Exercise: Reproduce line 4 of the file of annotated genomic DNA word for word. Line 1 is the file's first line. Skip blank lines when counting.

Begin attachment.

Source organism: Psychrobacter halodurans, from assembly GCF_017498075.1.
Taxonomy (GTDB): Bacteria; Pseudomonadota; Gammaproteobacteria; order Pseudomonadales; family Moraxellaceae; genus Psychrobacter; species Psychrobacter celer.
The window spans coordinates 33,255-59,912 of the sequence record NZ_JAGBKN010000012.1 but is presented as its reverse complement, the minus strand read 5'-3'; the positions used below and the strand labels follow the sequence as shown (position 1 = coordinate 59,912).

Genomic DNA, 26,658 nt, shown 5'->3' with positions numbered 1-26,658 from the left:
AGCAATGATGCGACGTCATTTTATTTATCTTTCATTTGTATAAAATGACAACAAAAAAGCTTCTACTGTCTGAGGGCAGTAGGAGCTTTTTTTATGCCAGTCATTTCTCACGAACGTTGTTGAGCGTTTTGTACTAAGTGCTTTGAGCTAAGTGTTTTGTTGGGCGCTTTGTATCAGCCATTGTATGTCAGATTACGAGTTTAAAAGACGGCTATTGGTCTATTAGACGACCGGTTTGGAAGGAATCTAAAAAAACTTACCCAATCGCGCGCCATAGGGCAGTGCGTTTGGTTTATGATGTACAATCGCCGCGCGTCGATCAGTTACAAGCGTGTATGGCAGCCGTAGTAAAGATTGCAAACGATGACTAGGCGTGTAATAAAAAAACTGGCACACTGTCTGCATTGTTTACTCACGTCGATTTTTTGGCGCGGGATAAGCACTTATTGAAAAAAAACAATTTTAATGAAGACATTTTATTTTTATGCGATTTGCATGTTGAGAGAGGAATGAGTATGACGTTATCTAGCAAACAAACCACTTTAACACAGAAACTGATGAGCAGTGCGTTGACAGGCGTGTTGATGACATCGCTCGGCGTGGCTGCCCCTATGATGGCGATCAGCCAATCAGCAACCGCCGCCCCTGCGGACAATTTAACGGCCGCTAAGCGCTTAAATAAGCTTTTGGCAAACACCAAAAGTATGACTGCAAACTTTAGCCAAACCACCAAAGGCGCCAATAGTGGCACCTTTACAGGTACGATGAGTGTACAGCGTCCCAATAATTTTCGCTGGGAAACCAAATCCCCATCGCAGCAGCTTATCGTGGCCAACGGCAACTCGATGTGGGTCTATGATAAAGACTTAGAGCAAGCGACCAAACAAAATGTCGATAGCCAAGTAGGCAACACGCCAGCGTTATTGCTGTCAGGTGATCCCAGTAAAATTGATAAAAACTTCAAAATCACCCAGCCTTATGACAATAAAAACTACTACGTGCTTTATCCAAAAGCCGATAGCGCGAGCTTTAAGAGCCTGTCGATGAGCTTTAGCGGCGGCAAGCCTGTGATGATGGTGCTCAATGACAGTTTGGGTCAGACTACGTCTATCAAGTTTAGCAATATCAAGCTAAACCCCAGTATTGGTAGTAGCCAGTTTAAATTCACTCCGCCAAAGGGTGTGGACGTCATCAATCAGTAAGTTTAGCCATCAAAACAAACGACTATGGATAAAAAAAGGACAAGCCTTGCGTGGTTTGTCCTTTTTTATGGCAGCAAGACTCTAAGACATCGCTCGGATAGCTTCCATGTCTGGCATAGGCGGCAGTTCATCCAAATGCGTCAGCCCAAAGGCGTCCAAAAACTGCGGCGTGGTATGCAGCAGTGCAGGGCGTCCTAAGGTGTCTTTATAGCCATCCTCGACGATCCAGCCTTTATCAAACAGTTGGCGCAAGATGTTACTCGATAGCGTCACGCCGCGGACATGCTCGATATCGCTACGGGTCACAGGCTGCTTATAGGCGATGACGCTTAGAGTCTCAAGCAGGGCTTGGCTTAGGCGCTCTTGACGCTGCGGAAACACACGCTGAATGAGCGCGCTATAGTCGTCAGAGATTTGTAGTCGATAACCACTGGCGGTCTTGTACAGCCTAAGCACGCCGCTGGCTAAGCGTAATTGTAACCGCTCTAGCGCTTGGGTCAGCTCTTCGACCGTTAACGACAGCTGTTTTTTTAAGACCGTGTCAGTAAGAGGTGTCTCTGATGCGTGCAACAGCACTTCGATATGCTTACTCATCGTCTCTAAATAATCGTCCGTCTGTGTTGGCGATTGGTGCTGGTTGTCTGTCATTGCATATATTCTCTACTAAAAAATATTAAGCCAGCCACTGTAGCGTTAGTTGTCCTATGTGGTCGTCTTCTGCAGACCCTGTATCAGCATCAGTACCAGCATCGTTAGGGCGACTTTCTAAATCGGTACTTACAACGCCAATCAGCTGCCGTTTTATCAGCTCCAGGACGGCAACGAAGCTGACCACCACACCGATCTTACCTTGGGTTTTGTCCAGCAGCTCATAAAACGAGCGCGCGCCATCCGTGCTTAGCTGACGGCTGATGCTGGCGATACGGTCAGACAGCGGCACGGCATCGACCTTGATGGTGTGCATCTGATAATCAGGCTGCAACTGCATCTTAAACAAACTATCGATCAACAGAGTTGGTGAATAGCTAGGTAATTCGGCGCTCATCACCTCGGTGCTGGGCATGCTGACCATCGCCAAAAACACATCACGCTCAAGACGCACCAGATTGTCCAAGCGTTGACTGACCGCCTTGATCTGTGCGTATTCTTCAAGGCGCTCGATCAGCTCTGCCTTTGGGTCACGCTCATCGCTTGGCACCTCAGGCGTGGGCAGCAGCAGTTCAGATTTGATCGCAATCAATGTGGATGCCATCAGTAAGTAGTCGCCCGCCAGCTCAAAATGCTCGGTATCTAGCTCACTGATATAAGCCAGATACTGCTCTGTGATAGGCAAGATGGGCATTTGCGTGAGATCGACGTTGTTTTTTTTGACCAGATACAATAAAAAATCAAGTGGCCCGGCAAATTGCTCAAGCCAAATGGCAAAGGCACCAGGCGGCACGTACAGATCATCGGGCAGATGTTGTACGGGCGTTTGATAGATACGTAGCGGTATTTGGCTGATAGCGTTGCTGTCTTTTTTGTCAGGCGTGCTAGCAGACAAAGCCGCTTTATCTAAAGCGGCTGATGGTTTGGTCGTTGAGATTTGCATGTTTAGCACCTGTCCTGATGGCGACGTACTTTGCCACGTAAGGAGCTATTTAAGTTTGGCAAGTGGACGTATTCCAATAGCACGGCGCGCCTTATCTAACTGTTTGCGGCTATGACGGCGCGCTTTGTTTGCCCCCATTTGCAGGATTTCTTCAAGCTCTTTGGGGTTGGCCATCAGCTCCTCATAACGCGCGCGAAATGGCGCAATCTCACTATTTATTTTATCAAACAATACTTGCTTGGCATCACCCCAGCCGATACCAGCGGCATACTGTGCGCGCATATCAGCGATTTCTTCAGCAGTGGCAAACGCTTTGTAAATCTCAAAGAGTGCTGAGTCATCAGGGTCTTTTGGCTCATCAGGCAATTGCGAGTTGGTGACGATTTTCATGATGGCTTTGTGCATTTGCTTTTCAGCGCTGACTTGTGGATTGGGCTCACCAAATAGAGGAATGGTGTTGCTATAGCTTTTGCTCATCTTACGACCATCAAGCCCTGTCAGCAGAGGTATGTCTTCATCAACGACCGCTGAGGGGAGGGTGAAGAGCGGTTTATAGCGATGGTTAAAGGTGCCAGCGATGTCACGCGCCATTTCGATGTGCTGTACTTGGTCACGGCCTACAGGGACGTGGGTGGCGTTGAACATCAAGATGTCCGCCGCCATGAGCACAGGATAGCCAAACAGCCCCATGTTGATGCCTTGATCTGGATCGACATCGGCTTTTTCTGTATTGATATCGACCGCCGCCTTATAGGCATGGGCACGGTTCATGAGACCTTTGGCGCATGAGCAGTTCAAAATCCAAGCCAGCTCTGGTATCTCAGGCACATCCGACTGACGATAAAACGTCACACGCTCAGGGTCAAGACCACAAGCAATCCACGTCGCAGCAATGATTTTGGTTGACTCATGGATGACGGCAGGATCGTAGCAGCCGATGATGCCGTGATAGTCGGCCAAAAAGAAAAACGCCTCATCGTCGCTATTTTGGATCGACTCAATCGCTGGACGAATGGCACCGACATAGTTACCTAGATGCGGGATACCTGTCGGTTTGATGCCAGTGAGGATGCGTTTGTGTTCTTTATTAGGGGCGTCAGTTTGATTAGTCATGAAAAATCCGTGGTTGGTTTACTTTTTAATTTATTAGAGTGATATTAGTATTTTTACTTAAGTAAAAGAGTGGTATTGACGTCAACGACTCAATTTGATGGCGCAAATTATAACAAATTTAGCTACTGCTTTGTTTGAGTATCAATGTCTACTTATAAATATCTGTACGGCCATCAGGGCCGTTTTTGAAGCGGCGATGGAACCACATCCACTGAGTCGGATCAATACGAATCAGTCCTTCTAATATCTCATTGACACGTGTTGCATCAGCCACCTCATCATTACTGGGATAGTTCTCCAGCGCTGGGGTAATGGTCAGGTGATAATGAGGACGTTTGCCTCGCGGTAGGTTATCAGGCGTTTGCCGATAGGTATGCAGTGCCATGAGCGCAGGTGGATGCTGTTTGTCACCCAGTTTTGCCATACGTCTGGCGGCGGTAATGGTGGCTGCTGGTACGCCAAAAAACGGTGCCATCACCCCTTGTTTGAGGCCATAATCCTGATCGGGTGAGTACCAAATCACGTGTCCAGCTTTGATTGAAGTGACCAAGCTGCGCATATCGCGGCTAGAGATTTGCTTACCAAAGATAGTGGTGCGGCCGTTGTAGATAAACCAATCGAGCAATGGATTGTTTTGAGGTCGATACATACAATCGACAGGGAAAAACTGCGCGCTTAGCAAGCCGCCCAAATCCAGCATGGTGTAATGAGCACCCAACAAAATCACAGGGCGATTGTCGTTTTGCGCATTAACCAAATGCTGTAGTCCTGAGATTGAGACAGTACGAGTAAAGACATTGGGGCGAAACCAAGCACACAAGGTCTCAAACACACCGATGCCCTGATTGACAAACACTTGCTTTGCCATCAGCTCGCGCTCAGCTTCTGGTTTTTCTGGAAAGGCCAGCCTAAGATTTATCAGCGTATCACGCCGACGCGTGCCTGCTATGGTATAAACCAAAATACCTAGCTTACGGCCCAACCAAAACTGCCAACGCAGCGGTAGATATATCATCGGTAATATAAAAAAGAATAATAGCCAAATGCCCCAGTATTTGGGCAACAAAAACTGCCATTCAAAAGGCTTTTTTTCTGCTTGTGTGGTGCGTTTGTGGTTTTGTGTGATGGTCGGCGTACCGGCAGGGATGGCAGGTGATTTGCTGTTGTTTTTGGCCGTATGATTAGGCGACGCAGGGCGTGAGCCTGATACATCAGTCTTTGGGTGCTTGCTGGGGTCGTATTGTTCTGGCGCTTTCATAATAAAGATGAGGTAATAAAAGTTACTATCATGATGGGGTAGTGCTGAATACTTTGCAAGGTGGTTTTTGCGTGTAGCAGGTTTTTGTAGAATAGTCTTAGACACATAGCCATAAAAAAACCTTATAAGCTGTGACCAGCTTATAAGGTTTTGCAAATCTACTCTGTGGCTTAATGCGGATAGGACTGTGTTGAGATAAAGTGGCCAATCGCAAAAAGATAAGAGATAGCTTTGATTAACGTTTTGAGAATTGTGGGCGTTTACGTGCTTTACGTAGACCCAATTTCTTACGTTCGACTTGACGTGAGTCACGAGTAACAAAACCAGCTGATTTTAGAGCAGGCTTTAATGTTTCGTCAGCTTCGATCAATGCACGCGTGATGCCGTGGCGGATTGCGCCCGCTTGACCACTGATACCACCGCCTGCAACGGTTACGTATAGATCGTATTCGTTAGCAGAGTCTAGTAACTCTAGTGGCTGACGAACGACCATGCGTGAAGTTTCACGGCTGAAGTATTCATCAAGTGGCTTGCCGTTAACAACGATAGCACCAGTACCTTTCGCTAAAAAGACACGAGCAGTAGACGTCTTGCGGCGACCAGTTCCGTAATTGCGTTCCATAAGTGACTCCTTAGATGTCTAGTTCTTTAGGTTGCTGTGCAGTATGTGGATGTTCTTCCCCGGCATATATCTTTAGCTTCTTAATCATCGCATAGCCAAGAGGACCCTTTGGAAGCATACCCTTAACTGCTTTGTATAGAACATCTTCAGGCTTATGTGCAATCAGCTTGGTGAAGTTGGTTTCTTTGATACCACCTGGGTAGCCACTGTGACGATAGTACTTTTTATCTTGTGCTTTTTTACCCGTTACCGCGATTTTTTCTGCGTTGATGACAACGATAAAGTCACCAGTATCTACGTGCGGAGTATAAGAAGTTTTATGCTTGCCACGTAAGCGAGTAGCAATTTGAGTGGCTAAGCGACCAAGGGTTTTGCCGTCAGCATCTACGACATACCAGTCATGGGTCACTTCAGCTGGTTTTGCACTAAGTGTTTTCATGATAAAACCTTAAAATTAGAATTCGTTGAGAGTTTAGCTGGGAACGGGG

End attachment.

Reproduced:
Genomic DNA, 26,658 nt, shown 5'->3' with positions numbered 1-26,658 from the left: